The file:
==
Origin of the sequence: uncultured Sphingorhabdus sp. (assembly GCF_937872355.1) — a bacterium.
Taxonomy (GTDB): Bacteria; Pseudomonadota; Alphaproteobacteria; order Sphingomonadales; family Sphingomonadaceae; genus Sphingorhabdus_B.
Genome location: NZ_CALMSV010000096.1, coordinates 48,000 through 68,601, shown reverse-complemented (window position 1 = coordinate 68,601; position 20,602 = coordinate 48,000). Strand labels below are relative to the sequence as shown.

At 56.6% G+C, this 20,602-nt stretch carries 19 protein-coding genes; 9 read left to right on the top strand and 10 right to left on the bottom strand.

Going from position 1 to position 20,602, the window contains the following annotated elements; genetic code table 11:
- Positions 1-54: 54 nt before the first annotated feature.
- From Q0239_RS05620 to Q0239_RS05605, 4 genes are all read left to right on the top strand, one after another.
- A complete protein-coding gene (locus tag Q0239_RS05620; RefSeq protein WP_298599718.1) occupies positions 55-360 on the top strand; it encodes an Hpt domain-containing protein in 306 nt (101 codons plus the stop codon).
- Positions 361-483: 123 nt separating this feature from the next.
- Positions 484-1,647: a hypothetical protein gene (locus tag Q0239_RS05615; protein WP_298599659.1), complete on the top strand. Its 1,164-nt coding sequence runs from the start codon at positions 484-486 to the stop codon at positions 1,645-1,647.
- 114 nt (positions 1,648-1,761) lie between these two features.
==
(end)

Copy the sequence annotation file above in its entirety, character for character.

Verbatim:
Origin of the sequence: uncultured Sphingorhabdus sp. (assembly GCF_937872355.1) — a bacterium.
Taxonomy (GTDB): Bacteria; Pseudomonadota; Alphaproteobacteria; order Sphingomonadales; family Sphingomonadaceae; genus Sphingorhabdus_B.
Genome location: NZ_CALMSV010000096.1, coordinates 48,000 through 68,601, shown reverse-complemented (window position 1 = coordinate 68,601; position 20,602 = coordinate 48,000). Strand labels below are relative to the sequence as shown.

At 56.6% G+C, this 20,602-nt stretch carries 19 protein-coding genes; 9 read left to right on the top strand and 10 right to left on the bottom strand.

Going from position 1 to position 20,602, the window contains the following annotated elements; genetic code table 11:
- Positions 1-54: 54 nt before the first annotated feature.
- From Q0239_RS05620 to Q0239_RS05605, 4 genes are all read left to right on the top strand, one after another.
- A complete protein-coding gene (locus tag Q0239_RS05620; RefSeq protein WP_298599718.1) occupies positions 55-360 on the top strand; it encodes an Hpt domain-containing protein in 306 nt (101 codons plus the stop codon).
- Positions 361-483: 123 nt separating this feature from the next.
- Positions 484-1,647: a hypothetical protein gene (locus tag Q0239_RS05615; protein WP_298599659.1), complete on the top strand. Its 1,164-nt coding sequence runs from the start codon at positions 484-486 to the stop codon at positions 1,645-1,647.
- 114 nt (positions 1,648-1,761) lie between these two features.